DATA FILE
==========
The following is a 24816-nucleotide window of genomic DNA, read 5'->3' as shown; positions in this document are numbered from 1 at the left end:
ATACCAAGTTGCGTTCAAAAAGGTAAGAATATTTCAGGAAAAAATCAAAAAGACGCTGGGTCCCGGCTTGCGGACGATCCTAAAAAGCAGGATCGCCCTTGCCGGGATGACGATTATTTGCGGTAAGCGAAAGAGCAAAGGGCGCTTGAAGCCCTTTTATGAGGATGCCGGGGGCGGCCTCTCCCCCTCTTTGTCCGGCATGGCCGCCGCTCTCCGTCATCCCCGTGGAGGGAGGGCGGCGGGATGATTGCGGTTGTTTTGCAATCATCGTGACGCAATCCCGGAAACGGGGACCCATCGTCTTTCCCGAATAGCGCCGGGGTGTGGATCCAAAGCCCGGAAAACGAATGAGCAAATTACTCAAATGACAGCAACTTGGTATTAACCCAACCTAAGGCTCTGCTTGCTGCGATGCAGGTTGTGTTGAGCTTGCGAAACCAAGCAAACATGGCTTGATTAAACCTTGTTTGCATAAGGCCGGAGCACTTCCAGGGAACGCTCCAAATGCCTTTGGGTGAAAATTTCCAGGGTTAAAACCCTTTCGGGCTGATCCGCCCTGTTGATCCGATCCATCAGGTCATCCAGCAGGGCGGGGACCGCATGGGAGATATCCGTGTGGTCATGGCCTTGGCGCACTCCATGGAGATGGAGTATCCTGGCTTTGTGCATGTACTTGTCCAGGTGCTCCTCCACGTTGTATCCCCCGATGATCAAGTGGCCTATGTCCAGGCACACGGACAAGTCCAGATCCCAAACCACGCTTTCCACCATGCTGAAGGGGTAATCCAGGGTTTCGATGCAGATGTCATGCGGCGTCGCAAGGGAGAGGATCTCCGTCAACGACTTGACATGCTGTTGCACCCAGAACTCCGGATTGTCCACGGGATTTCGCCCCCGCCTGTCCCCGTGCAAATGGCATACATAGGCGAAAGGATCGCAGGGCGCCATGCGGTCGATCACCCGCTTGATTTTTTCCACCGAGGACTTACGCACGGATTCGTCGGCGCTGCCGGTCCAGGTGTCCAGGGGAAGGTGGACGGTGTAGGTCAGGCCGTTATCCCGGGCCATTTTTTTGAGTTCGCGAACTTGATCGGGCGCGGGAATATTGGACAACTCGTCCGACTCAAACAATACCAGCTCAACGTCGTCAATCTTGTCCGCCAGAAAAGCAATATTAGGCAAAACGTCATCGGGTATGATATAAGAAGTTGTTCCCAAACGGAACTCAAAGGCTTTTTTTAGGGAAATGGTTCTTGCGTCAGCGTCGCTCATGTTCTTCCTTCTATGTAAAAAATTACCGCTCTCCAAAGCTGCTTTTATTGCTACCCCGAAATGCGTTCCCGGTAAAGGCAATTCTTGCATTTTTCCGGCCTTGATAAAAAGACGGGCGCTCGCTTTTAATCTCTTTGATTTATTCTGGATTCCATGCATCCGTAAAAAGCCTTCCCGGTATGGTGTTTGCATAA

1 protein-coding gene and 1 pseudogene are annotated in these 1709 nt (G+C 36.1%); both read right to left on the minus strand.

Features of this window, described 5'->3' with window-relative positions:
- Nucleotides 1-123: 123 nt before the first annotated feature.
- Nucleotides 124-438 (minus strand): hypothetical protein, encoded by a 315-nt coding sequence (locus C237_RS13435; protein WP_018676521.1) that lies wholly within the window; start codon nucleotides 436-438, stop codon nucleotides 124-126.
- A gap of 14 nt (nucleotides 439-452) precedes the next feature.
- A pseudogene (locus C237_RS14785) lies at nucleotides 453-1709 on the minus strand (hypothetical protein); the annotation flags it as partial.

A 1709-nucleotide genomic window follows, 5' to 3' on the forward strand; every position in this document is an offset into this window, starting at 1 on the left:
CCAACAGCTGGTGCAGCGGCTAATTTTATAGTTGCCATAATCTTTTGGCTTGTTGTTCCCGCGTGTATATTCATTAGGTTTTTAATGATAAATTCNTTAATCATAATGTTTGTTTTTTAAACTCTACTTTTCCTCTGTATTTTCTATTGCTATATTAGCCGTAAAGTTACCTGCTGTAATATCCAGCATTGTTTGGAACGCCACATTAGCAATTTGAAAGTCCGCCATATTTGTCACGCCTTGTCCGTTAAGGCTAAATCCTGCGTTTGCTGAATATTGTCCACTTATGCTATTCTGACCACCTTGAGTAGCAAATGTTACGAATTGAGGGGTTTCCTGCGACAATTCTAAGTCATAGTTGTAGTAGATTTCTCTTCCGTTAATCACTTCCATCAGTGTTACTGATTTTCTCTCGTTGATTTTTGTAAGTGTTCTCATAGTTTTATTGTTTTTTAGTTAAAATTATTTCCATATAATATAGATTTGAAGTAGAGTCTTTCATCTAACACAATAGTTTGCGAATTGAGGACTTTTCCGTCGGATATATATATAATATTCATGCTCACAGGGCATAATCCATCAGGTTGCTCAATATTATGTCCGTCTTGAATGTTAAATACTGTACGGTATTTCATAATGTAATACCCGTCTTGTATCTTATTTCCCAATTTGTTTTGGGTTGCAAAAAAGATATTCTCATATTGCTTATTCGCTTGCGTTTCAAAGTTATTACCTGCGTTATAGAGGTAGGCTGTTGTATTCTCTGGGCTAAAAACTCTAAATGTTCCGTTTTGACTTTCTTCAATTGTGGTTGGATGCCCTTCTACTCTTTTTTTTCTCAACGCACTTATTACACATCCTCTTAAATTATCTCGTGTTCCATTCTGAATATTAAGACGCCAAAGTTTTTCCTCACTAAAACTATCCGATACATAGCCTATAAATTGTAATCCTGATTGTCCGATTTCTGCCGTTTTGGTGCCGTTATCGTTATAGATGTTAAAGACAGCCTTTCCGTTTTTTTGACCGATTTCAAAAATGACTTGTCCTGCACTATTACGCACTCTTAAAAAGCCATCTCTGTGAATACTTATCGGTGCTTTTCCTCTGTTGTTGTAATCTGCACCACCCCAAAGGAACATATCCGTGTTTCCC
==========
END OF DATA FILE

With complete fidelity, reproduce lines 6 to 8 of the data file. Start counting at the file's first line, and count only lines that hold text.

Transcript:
- Nucleotides 124-438 (minus strand): hypothetical protein, encoded by a 315-nt coding sequence (locus C237_RS13435; protein WP_018676521.1) that lies wholly within the window; start codon nucleotides 436-438, stop codon nucleotides 124-126.
- A gap of 14 nt (nucleotides 439-452) precedes the next feature.
- A pseudogene (locus C237_RS14785) lies at nucleotides 453-1709 on the minus strand (hypothetical protein); the annotation flags it as partial.